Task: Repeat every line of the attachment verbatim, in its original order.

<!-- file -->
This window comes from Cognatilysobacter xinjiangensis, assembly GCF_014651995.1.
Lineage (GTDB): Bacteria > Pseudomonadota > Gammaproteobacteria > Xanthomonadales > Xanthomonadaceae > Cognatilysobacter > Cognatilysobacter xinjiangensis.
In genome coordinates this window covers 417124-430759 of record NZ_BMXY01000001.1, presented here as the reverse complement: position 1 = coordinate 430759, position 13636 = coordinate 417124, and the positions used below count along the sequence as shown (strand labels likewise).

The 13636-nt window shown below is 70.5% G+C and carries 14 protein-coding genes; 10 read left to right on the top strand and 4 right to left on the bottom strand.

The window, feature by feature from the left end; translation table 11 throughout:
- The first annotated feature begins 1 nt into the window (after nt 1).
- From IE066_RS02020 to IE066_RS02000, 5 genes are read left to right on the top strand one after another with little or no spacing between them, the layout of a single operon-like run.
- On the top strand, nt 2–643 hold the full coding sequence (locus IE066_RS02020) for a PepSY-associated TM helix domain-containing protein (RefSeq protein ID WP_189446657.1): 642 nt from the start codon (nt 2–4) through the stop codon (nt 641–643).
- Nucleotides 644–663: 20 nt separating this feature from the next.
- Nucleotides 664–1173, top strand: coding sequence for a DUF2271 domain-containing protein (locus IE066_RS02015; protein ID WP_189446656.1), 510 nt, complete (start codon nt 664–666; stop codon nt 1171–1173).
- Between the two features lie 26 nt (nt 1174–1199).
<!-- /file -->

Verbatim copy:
This window comes from Cognatilysobacter xinjiangensis, assembly GCF_014651995.1.
Lineage (GTDB): Bacteria > Pseudomonadota > Gammaproteobacteria > Xanthomonadales > Xanthomonadaceae > Cognatilysobacter > Cognatilysobacter xinjiangensis.
In genome coordinates this window covers 417124-430759 of record NZ_BMXY01000001.1, presented here as the reverse complement: position 1 = coordinate 430759, position 13636 = coordinate 417124, and the positions used below count along the sequence as shown (strand labels likewise).

The 13636-nt window shown below is 70.5% G+C and carries 14 protein-coding genes; 10 read left to right on the top strand and 4 right to left on the bottom strand.

The window, feature by feature from the left end; translation table 11 throughout:
- The first annotated feature begins 1 nt into the window (after nt 1).
- From IE066_RS02020 to IE066_RS02000, 5 genes are read left to right on the top strand one after another with little or no spacing between them, the layout of a single operon-like run.
- On the top strand, nt 2–643 hold the full coding sequence (locus IE066_RS02020) for a PepSY-associated TM helix domain-containing protein (RefSeq protein ID WP_189446657.1): 642 nt from the start codon (nt 2–4) through the stop codon (nt 641–643).
- Nucleotides 644–663: 20 nt separating this feature from the next.
- Nucleotides 664–1173, top strand: coding sequence for a DUF2271 domain-containing protein (locus IE066_RS02015; protein ID WP_189446656.1), 510 nt, complete (start codon nt 664–666; stop codon nt 1171–1173).
- Between the two features lie 26 nt (nt 1174–1199).